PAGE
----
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Abstract Koen Rieff (2019)

Background
Refugee minors are at risk for mental health problems due to experiences in their past and in the host country. Little is known about recognition of those mental health problems by General Practitioners (GPs), nor how they act when they suspect or diagnose mental health problems in these groups, nor for which complaints refugee minors visit their GP. Our aim was describing care provided by GPs to refugee minors.

Methods
Patient records from 2 GP’s offices were analysed for reasons of encounter, diagnoses and treatment with specific attention to mental health We compared all consultations of refugee minors from 1-Sept-2014 until 1-Sept-2019 to all consultations in an age-matched control group in the same period.
Findings: 69 refugees from 7 different countries were identified in a total of 9280 patients. Telephonic consultations took place significantly less often in the refugees group (0,4 / year)  compared to the control groups (1.0 /year; p=<0.001). No other significant differences in contacts with the GPs’ office were found. In the refugee group mental health issues were mentioned significantly less often (N=5; 7,2% of refugees) than in the control group with (N=16; 23.2%) (p=0.016). ADHD/hyperactivity and ADS were diagnosed in 0 refugees compared to 8 (11.6%) controls (p=0.006). No refugee minors were referred to a psychologist/ psychiatrist, whereas there were 10 patients with a referral to a psychologist/psychiatrist in the control group (p=0.001).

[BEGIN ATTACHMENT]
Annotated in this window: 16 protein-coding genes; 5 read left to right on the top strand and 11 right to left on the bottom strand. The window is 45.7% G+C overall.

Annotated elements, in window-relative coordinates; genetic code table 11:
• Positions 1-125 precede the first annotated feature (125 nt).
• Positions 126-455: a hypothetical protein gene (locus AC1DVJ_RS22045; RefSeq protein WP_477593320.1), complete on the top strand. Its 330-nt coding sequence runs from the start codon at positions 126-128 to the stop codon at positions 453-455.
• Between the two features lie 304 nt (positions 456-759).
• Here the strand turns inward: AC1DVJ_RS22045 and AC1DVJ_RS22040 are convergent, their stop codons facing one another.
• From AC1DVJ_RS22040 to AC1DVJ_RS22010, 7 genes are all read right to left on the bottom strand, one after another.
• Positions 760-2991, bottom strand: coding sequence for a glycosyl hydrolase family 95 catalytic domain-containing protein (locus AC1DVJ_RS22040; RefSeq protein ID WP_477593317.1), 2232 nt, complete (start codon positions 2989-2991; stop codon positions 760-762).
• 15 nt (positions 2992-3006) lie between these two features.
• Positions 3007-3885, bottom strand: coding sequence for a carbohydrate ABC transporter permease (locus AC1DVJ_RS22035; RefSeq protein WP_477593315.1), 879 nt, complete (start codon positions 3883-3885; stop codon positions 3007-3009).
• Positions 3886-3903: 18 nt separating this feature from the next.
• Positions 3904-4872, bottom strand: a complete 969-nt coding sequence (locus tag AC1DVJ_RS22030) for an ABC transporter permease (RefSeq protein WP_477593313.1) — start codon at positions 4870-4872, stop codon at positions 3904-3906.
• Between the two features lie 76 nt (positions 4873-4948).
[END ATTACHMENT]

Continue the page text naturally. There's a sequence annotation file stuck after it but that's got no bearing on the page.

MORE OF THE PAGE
Interpretation
Given the low number of mental health problems recorded in refugee minors compared to other minors, it seems likely that these problems are not adequately recognized and discussed by GPs. There were no indications of over-representation of physical complaints that could be an expression of mental health problems.

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